Scores of activists injured in Delhi in citizenship law protests

Thousands take to streets on Sunday, including students at capital's Jamia Millia Islamia University

More than 100 activists were injured in India’s capital New Delhi on Sunday, after police fired tear gas and struck demonstrators with batons for protesting against a new citizenship law.

Thousands of people on Sunday took to the streets, including students at the Jamia Millia Islamia University.

Three buses were set on fire in the fifth straight day of protests across the country, police officials said.

The Citizenship Amendment Act, which was enacted this month, allows for the fast-tracking of immigration applications from religious minorities including Hindus and Sikhs from Pakistan, Afghanistan and Bangladesh, but not Muslims.

Chinmoy Biswal, a top police official, said six officers were injured in an upscale enclave of southern Delhi on Sunday.

Student organisers blamed outsiders for the violence.

“We have time and again maintained that our protests are peaceful and non-violent,” the students said. “We stand by this approach and condemn any party involved in the violence.”

Outside campus, the area around Delhi’s Jamia Nagar, a mainly Muslim area, was deserted with shops and houses locked tight after the violent protests.

“Police have entered the campus by force,” said Waseem Khan, a top official of the university. "No permission was given.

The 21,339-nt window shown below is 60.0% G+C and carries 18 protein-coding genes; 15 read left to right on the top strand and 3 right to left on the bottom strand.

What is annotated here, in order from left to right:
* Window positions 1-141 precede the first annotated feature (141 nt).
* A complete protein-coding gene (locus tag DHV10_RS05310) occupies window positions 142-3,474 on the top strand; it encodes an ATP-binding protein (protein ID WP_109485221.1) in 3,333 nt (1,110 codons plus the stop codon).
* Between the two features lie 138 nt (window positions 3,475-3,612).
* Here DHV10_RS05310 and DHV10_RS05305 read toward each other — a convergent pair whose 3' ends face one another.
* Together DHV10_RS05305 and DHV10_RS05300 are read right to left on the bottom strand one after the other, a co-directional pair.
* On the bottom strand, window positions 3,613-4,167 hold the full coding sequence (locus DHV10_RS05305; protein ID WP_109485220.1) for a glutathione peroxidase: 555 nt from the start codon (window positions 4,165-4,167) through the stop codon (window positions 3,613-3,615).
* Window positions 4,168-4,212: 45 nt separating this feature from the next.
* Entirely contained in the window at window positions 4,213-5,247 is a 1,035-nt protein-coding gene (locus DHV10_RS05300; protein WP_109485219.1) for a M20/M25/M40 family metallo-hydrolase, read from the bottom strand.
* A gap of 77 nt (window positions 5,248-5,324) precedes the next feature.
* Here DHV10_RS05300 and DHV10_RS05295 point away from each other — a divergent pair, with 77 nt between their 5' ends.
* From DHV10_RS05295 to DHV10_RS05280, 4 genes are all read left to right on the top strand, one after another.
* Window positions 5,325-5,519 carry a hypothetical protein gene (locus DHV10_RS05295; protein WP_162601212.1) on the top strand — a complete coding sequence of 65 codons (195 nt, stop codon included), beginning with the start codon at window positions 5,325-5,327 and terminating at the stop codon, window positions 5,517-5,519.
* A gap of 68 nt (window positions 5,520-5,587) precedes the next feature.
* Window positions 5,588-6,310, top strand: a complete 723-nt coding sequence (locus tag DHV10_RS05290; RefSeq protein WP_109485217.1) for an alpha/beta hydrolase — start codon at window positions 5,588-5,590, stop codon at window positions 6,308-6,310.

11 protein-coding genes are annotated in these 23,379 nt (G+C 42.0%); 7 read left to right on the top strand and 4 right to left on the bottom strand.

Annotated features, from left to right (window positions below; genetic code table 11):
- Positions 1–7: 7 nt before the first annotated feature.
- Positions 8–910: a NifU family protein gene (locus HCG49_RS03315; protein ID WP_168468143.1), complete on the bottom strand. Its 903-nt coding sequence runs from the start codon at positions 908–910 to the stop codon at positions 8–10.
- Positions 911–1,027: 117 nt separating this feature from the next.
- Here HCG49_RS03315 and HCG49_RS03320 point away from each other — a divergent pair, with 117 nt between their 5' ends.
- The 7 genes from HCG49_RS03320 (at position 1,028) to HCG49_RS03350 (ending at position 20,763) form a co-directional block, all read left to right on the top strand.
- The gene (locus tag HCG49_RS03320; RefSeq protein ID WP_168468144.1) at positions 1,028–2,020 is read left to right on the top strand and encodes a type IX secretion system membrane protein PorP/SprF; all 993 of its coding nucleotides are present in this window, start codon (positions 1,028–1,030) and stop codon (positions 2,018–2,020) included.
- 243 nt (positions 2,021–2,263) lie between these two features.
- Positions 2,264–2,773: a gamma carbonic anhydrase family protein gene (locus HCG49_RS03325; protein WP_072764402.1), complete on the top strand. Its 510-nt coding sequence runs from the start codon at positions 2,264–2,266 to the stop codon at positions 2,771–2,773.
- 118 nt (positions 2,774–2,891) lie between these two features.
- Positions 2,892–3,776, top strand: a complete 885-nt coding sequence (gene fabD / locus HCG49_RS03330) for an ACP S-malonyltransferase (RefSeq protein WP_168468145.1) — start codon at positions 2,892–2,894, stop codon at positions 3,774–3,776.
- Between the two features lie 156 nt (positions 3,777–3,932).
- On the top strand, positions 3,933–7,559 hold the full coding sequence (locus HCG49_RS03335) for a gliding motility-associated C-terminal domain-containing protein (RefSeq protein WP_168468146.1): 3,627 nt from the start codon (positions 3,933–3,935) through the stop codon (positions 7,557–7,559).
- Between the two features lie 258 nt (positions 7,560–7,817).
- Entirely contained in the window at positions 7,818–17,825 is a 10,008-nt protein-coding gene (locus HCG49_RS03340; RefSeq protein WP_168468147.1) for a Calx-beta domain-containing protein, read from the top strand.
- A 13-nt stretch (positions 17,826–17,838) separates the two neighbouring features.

"Our staff and students are being beaten up and forced to leave the campus."

Many of the injured students were taken to nearby hospitals including Holy Family, where about 26 students were treated, said Father George, the hospital spokesman.

“The police beat me mercilessly after pinning me down to the ground,” said Mujeeb Raza, a student who was being treated at the nearby Al Shifa hospital. "My friends weren’t spared either."

Tension also flared in the north-east state of Assam’s largest city, Guwahati, where six protesters were killed after violence that followed the law’s passage.

Demonstrators fear an influx of foreigners will dilute native Assamese people’s political sway and culture.

Five people have been killed in protests against the law that, for the first time in Indian history, grants citizenship on the basis of religion.

About 5,000 people took part in a demonstration in the city on Sunday, with some carrying banners saying: “Long live Assam”.